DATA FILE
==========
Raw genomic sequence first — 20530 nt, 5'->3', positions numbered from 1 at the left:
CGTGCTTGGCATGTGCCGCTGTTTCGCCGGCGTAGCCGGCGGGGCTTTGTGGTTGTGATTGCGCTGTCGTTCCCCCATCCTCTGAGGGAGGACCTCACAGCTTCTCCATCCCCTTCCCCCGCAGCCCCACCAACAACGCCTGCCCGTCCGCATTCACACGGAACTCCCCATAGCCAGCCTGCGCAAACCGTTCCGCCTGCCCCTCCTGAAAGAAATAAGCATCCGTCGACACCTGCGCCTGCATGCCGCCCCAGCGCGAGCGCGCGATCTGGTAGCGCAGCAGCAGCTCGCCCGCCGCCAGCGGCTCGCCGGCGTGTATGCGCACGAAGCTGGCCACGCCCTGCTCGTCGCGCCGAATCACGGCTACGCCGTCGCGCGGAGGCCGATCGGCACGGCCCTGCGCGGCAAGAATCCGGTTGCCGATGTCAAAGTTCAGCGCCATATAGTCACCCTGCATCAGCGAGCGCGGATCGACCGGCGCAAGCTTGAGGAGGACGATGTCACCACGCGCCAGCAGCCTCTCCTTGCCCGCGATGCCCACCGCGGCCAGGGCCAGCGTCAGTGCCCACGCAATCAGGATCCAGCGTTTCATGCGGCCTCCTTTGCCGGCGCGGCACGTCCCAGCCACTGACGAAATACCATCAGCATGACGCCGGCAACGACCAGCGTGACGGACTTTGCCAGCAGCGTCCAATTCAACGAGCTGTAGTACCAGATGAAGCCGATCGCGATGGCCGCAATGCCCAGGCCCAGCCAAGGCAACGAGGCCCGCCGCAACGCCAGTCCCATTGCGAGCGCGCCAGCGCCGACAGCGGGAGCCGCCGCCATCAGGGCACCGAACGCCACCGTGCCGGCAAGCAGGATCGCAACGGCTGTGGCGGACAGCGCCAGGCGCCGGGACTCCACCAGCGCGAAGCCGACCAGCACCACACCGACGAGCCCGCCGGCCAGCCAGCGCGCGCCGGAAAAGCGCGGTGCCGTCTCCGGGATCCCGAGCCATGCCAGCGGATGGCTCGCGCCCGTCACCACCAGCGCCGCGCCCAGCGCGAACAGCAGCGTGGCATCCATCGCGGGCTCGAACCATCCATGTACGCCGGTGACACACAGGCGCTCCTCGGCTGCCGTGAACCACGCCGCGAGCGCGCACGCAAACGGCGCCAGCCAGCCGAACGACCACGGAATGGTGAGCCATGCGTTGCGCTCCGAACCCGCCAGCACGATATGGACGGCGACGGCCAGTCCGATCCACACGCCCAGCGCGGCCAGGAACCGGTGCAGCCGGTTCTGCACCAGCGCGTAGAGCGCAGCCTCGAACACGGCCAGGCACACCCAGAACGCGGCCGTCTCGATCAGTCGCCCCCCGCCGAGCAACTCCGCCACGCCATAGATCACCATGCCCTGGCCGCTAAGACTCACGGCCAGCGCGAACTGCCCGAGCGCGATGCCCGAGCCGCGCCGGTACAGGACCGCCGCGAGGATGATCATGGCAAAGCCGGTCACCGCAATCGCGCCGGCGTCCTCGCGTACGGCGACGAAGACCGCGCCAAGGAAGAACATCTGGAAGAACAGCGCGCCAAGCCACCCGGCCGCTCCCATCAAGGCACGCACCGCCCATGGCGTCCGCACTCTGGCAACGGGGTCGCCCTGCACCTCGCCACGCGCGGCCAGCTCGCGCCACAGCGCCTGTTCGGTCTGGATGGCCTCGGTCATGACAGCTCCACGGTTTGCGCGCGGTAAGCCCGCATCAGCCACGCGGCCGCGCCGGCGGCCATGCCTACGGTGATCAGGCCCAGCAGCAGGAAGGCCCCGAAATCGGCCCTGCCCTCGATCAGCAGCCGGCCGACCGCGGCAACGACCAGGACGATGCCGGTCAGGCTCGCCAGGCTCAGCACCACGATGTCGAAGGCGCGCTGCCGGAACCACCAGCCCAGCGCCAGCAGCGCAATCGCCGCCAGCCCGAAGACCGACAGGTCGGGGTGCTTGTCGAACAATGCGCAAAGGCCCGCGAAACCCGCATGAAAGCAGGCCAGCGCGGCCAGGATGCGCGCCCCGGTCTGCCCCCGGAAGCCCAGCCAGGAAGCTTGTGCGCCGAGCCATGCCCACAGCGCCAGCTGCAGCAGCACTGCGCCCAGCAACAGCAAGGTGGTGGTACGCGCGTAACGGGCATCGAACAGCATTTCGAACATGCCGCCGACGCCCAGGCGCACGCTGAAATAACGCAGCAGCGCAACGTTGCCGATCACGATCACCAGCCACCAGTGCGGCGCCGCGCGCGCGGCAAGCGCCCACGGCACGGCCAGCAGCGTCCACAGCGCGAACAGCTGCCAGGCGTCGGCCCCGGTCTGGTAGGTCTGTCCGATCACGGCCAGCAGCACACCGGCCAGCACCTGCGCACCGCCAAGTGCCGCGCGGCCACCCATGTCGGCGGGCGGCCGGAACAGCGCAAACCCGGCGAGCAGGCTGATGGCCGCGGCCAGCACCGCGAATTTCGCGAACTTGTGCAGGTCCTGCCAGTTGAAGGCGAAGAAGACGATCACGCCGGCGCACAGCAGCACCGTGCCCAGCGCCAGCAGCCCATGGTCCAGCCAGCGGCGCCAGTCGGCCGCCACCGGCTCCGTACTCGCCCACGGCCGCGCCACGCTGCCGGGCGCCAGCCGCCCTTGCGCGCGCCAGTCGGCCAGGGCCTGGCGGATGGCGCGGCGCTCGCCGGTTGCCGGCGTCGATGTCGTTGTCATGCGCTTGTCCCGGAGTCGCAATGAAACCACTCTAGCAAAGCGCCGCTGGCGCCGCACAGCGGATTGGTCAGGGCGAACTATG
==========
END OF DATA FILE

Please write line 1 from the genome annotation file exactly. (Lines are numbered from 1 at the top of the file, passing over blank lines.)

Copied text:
Raw genomic sequence first — 20530 nt, 5'->3', positions numbered from 1 at the left: